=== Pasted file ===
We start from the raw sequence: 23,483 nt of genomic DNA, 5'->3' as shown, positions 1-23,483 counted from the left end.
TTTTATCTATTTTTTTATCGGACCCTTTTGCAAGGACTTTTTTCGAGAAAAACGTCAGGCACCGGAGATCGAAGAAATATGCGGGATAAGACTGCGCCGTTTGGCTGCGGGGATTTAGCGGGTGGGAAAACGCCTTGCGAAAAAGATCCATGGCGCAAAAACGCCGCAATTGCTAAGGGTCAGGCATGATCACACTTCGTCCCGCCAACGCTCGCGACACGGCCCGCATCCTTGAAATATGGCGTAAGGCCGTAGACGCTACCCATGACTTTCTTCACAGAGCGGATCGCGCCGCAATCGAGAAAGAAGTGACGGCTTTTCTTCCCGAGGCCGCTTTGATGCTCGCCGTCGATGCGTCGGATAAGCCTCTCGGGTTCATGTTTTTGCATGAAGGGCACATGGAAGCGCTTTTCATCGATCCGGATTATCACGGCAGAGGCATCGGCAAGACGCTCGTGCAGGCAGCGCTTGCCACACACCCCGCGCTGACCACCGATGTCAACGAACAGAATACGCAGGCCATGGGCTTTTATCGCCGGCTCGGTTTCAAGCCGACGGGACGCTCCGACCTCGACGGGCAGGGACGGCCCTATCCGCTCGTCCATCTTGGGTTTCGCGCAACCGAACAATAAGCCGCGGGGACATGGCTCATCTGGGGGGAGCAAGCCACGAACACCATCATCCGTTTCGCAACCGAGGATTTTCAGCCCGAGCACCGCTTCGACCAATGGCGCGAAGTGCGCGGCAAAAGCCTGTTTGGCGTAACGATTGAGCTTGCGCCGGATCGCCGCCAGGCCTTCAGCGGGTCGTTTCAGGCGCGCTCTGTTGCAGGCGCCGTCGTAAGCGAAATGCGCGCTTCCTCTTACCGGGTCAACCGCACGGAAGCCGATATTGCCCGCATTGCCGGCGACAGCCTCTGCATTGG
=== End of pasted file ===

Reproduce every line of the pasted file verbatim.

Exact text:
We start from the raw sequence: 23,483 nt of genomic DNA, 5'->3' as shown, positions 1-23,483 counted from the left end.
TTTTATCTATTTTTTTATCGGACCCTTTTGCAAGGACTTTTTTCGAGAAAAACGTCAGGCACCGGAGATCGAAGAAATATGCGGGATAAGACTGCGCCGTTTGGCTGCGGGGATTTAGCGGGTGGGAAAACGCCTTGCGAAAAAGATCCATGGCGCAAAAACGCCGCAATTGCTAAGGGTCAGGCATGATCACACTTCGTCCCGCCAACGCTCGCGACACGGCCCGCATCCTTGAAATATGGCGTAAGGCCGTAGACGCTACCCATGACTTTCTTCACAGAGCGGATCGCGCCGCAATCGAGAAAGAAGTGACGGCTTTTCTTCCCGAGGCCGCTTTGATGCTCGCCGTCGATGCGTCGGATAAGCCTCTCGGGTTCATGTTTTTGCATGAAGGGCACATGGAAGCGCTTTTCATCGATCCGGATTATCACGGCAGAGGCATCGGCAAGACGCTCGTGCAGGCAGCGCTTGCCACACACCCCGCGCTGACCACCGATGTCAACGAACAGAATACGCAGGCCATGGGCTTTTATCGCCGGCTCGGTTTCAAGCCGACGGGACGCTCCGACCTCGACGGGCAGGGACGGCCCTATCCGCTCGTCCATCTTGGGTTTCGCGCAACCGAACAATAAGCCGCGGGGACATGGCTCATCTGGGGGGAGCAAGCCACGAACACCATCATCCGTTTCGCAACCGAGGATTTTCAGCCCGAGCACCGCTTCGACCAATGGCGCGAAGTGCGCGGCAAAAGCCTGTTTGGCGTAACGATTGAGCTTGCGCCGGATCGCCGCCAGGCCTTCAGCGGGTCGTTTCAGGCGCGCTCTGTTGCAGGCGCCGTCGTAAGCGAAATGCGCGCTTCCTCTTACCGGGTCAACCGCACGGAAGCCGATATTGCCCGCATTGCCGGCGACAGCCTCTGCATTGG